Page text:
May Day Traditions

  • Difficulty Rating: Beginner
May Day Traditions

I like learning more about holiday traditions and being able to pass on some of this information to my children.

Though their teachers at school go into detail about many holidays and festivals, it’s certainly no replacement for around-the-dinner-table discussions, the online researching as well as the inevitable crafting opportunities we can do as a family.

May Day in the US is not a holiday I knew much about but I felt I owed it to my children to be a little more informed, after all, they are pretty inquisitive people and like to ask me questions I don’t always know the answers to. When I read about the charming tradition of making and distributing May Day baskets, I knew that would be a great place to start the crafting. In many areas of the US people make beautiful May Day baskets, fill them with gifts or flowers, hang them on their neighbor’s front door and ring the bell before running away.

I don’t live in a neighborhood where this practice is recognized, but now that I know about it, this year may be a little different. For this May Day Basket, I used some beautiful cardstock by Bella Blvd from their Spring Flings and Easter Things collection and rolled one sheet into a cone, securing the edge with adhesive. I used some of their delightful floral stickers to decorate the cone and my Fiskars punches to make the paper rosette and butterflies. Punching a hole on either side near the top edge, allowed me to thread a length of ribbon and create a handle, ready for hanging on our neighbor’s door. The last step was to fill the cone with some beautiful spring flowers though I think some handmade jams or deliciously buttery shortbread would also be very welcome.

Growing up in England I danced around a maypole with my Brownie troupe so I showed my children some youtube videos of Maypole dancing, as it wasn’t something they had ever heard about. Of course, they immediately wanted to erect a 12 ft pole in our garden and dance around with friends and yards of brightly colored ribbons. Whilst I haven’t completely said no to their idea (I quite like the idea of resurrecting some of my childhood Brownie skills), in the short term I managed to curb their enthusiasm in the direction of a Maypole cake!


I used some Fiskars flower shape punches and some pins to decorate the outside of cake (make sure to remove these before eating!) but the thing that really grabbed my kids’ attention was the Maypole. I used a wooden skewer and taped lengths of colored ribbon to the top. The top of the Maypole is adorned with a felt flower and a few leaves. I tucked the loose ends of the ribbons under the cake plate and glued them in place. The kids really admired the creation…for a few seconds…before we dismantled it and demolished the cake.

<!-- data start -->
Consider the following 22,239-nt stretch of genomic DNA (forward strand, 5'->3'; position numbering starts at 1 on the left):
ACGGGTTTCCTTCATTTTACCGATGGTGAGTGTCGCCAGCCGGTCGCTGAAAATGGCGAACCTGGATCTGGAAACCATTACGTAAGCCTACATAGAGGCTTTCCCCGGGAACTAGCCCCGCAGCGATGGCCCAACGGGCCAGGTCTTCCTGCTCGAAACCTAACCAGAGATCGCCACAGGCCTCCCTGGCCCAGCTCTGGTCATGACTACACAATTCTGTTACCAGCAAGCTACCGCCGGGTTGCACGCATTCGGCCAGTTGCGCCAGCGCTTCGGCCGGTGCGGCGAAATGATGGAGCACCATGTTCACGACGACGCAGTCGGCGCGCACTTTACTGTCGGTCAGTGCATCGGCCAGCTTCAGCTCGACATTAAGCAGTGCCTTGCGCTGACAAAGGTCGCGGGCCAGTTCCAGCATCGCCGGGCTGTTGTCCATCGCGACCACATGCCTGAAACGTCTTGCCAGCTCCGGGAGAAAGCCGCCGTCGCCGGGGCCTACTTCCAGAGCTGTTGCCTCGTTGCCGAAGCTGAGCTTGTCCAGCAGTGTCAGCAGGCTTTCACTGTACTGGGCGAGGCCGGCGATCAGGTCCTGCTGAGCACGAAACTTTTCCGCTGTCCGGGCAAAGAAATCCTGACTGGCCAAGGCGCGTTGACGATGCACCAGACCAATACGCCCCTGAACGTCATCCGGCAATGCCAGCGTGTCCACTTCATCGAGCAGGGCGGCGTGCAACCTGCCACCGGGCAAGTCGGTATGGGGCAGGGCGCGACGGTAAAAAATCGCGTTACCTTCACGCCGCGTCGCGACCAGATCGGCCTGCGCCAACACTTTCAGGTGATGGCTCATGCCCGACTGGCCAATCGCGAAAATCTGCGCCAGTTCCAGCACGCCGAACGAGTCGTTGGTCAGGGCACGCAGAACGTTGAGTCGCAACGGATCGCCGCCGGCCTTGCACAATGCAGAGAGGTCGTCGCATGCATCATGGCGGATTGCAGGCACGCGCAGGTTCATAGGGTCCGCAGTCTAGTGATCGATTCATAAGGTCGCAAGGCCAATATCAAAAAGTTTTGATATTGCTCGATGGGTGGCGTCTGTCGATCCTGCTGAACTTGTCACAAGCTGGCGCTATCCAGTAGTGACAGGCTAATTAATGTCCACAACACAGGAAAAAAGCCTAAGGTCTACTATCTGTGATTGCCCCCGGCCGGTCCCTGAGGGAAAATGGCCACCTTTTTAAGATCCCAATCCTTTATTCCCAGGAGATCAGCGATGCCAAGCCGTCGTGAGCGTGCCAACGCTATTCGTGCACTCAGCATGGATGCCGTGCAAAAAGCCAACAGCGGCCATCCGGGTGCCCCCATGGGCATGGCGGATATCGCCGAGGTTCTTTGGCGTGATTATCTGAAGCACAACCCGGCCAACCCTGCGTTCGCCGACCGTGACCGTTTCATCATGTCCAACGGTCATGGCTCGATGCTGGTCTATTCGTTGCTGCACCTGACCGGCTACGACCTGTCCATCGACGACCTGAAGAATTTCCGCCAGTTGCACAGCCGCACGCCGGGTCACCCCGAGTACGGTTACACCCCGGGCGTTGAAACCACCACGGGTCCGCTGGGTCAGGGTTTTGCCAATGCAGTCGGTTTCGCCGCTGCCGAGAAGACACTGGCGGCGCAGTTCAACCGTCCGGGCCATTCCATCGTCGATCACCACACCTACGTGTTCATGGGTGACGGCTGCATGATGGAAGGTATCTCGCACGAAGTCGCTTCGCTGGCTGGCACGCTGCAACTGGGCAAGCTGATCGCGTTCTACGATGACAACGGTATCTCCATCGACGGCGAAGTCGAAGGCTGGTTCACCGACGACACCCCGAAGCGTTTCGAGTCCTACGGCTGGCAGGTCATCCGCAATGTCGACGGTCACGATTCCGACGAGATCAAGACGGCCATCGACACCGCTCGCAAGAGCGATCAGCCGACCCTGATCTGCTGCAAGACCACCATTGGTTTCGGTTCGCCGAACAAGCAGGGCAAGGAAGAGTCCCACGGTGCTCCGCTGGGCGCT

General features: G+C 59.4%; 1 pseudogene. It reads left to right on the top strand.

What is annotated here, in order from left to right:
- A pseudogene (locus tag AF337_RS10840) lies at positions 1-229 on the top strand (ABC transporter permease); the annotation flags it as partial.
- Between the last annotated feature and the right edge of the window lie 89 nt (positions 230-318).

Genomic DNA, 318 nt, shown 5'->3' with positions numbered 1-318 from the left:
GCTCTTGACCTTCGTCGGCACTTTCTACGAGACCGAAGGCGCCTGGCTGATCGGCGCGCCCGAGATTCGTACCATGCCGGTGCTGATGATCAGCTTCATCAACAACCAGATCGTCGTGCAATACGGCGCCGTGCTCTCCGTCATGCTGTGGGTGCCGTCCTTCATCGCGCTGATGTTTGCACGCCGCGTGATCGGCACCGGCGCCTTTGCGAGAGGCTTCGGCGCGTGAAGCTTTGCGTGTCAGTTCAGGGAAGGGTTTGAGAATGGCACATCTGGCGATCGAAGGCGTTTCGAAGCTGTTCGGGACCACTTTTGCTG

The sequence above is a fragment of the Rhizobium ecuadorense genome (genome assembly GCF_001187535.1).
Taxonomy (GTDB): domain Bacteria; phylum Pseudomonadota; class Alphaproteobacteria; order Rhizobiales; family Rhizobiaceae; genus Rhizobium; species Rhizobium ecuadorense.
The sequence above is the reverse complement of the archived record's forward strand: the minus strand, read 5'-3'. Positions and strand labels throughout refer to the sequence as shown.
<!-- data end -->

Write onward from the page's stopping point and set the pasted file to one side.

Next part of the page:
Cake collage

Talking about writing this article to my mum, she reminded me that her mother (my grandmother) was crowned May Queen (quite an honor for a little girl in years gone by) and she showed me this photo which was taken in 1926 in London. My grandmother (aged 9) is sitting on the center throne with her little courtiers and loyal subjects surrounding her.

May Queen

Though the photo is 86 years old and fading, you can clearly see my grandmother wearing an elaborate May Crown of flowers on her head. My children were pretty fascinated with this old photo of the great-grandmother they never knew and my daughter wanted a May Crown too, so I decided to make her a felt version. Though a crown of real flowers would be beautiful, it would not last long in this house!

Crown collage

I used some scraps of wool felt in appropriately Spring-y colors and made an assortment of flowers and leaves. I used buttons for some of the flower centers and sewed them all on to a length of ribbon that I can tie around my daughter’s forehead. Dressing up is one of my daughter’s favorite things to do, and it warms my heart to think that she’ll spend some time dressing up as the May Queen, just like her great-grandmother.

I really enjoyed doing some of my own research into May Day and involving the children in the process. I wasn’t expecting to find ways to genuinely make the holiday our own, but I think that from now on, May Day in this house, will be celebrated with making surprise gifts, an abundance of flowers, memories of loved ones no longer with us and of course, cake. Yes, I think that the 1926 May Queen of Hilda Road School, East London, would have given her seal of approval on the cake.